She said, “the university had, in collaboration with Kyushu University (Japan), KenGen and with the support of JICA, organized the international forum to facilitate the development of a common vision on research policy framework for the industry going forward,” and challenged researchers and industry experts to “find solutions to issues such as Silica and calcite scaling, environmental impact and mitigation of geothermal activities and direct uses of geothermal energy.”

Prof. Ngumi urged stakeholders to address the shortfalls in self-sustaining energy supply. Kenya has the potential to generate more than 10,000 megawatts of geothermal energy but currently generates only 2,300 megawatts, which is less than 25% of the country’s potential.

Senior Deputy Director, (Team 2) Energy and Mining Group, Japan International Cooperation Agency (JICA), Mr. Eiji Wakamatsu, lauded JKUAT for hosting the second edition of the annual forum noting, geothermal energy can be one of the solutions to tackling two of the biggest challenges facing Africa and the world today — universal energy access and global warming.

“Global warming is an imminent threat calling for our immediate attention. We live in a world that is one degree warmer than before the industrial revolution. In Kenya and throughout Africa, severe floods and droughts are disrupting the lives of farmers and stable supply of energy,” he said.

Mr. Wakamatsu identified lack of access to electricity as an area calling for urgent attention from stakeholders. “Currently, one billion people around the world lack access to electricity. In sub-Saharan Africa, around 600 million people still live in the dark. According to the International Energy Agency (IEA), in 2030, more than 600 million people in sub-Saharan Africa will still have no access to electricity,” he observed.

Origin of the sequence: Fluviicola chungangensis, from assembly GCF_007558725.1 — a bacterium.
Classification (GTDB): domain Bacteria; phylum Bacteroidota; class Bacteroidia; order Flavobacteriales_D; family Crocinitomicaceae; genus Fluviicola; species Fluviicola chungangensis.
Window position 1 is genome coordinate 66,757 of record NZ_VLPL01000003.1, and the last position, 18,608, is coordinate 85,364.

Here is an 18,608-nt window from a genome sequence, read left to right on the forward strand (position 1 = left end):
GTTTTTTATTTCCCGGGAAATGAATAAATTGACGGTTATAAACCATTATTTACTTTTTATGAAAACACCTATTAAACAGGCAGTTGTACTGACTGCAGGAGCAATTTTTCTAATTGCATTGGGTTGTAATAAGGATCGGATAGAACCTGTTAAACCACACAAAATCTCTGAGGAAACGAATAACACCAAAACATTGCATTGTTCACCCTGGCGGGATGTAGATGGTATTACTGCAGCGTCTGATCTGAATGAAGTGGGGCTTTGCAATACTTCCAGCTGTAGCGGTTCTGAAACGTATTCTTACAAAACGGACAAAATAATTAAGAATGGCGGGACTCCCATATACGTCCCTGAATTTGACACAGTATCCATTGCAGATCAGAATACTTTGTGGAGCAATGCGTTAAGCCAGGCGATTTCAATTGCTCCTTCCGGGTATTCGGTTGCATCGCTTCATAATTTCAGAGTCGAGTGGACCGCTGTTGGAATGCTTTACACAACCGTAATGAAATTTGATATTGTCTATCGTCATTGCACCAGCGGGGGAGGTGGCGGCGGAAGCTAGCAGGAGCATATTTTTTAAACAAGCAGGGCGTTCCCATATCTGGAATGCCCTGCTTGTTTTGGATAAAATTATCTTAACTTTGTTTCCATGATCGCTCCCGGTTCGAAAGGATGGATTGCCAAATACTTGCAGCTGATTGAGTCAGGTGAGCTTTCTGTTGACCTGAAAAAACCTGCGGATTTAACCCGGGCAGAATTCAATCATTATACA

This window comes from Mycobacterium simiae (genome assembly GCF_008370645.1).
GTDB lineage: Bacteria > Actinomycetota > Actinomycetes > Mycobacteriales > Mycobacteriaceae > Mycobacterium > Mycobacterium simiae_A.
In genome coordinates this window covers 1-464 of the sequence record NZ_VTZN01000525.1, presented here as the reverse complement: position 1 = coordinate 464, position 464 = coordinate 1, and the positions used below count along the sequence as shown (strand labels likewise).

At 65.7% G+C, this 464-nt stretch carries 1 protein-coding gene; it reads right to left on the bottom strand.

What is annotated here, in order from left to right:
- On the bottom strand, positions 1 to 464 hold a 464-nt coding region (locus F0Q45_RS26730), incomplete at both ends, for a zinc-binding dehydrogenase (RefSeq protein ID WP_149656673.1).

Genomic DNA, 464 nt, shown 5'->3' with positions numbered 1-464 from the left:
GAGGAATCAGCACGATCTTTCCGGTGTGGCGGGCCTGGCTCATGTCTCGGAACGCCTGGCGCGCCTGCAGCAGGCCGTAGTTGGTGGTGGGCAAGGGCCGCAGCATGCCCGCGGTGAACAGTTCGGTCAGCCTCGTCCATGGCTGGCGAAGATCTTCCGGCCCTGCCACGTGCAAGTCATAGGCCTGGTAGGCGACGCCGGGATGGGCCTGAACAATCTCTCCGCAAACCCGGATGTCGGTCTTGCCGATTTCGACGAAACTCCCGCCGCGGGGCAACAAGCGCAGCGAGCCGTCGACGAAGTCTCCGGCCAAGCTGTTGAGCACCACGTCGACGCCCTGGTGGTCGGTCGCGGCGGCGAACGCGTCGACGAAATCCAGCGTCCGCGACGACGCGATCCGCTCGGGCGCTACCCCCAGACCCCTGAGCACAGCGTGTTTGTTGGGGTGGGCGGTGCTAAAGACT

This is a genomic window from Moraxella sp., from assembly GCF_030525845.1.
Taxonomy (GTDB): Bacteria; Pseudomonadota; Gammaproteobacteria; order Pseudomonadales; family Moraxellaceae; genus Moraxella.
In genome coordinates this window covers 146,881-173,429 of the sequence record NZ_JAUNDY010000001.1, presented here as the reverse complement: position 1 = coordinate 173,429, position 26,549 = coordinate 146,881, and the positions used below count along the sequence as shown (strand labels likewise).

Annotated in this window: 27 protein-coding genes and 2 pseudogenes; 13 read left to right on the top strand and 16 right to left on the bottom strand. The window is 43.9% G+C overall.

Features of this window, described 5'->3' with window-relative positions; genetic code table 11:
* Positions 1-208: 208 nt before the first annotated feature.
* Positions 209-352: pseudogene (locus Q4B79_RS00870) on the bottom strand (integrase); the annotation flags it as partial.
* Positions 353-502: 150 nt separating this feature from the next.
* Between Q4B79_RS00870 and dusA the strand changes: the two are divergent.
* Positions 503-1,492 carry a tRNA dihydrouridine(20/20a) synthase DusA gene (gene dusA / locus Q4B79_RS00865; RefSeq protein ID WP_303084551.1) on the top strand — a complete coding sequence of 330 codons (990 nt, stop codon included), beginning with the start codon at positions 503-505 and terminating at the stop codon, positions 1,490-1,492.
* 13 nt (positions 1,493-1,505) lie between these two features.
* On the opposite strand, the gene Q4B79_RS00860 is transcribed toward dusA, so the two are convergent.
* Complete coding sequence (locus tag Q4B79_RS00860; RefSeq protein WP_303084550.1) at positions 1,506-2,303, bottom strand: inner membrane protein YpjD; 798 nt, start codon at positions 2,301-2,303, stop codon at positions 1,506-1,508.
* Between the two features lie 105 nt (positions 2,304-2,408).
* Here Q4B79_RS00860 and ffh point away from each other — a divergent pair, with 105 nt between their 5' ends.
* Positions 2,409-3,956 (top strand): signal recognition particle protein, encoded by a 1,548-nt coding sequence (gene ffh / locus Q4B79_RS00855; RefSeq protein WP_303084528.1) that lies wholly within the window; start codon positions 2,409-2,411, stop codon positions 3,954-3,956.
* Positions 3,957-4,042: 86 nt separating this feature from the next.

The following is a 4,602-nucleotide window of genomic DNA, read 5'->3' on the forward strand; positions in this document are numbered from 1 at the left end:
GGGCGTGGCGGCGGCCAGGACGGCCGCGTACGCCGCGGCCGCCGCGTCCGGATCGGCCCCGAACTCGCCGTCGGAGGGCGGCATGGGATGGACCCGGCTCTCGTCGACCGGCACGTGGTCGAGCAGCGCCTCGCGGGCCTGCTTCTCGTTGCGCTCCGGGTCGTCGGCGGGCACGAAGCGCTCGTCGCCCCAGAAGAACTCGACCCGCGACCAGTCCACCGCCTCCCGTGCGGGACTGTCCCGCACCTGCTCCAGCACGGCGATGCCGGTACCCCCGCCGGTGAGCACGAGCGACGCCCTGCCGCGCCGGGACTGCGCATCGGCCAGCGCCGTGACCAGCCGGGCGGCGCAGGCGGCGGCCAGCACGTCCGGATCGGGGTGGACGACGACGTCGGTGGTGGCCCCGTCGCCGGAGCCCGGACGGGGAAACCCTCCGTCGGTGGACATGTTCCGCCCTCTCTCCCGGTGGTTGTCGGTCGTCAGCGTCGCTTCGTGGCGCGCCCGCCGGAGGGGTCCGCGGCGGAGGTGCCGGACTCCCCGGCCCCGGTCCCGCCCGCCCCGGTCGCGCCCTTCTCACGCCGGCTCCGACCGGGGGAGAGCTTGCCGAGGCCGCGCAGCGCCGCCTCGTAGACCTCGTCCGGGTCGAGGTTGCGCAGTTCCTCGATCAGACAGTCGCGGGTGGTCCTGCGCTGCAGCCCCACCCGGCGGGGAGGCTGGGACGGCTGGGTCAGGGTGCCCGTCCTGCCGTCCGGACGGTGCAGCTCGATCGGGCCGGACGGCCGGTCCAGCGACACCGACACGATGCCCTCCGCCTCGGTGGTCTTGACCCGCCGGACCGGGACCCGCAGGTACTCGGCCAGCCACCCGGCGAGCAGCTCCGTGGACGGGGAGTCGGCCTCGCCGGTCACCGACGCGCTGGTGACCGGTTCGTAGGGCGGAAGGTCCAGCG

Referring to two significant milestones agreed upon by the international community: the Sustainable Development Goals (SDGs) and the Paris Agreement, Mr. Wakamatsu said the two ambitious undertakings “underscored that business as usual will not get the world where it intends to be by 2030.

“If we fail to reach the Paris Agreement goals — which is to keep global warming to 2 degrees before the industrial revolution — it would mean that our children and grandchildren will have to live in a world with more violent storms, floods, droughts, massive displacement of people…” he stated.

On the other hand, failure to reach the seventh SDG — to ensure access to affordable, reliable, sustainable electricity for all, will mean a whole generation of people will lose out on the opportunity for quality education, health and to earn a livelihood, observed Mr. Wakamatsu in his key note address.

He underscored JICA’s readiness in partnership with the global community to achieve the dual goals of universal energy access and mitigating global warming using geothermal energy, through capitalizing on the current trend of decarbonizing power and to promote the use of geothermal energy, technological innovation and research, as well as strengthening the capacity of institutions and to invest in people. Forum participants were also addressed by among others; Mr. Cyrus Karingithe (KenGen Ltd.), Dr. Hiram Ndiritu, Principal of College of Engineering and Technology (COETEC), Deputy Vice Chancellor (Research, Production and Extension), Prof. Mary Abukutsa-Onyango, Prof. Ryuichi Itoi, Professor Emiritus, Kyushu University, Japan, Prof. Hiroshi Koaze, Chief Advisor, Africa –ai-Japan Project, and Mr. Seroni Anyona (CoETEC).

Source: Jomo Kenyatta University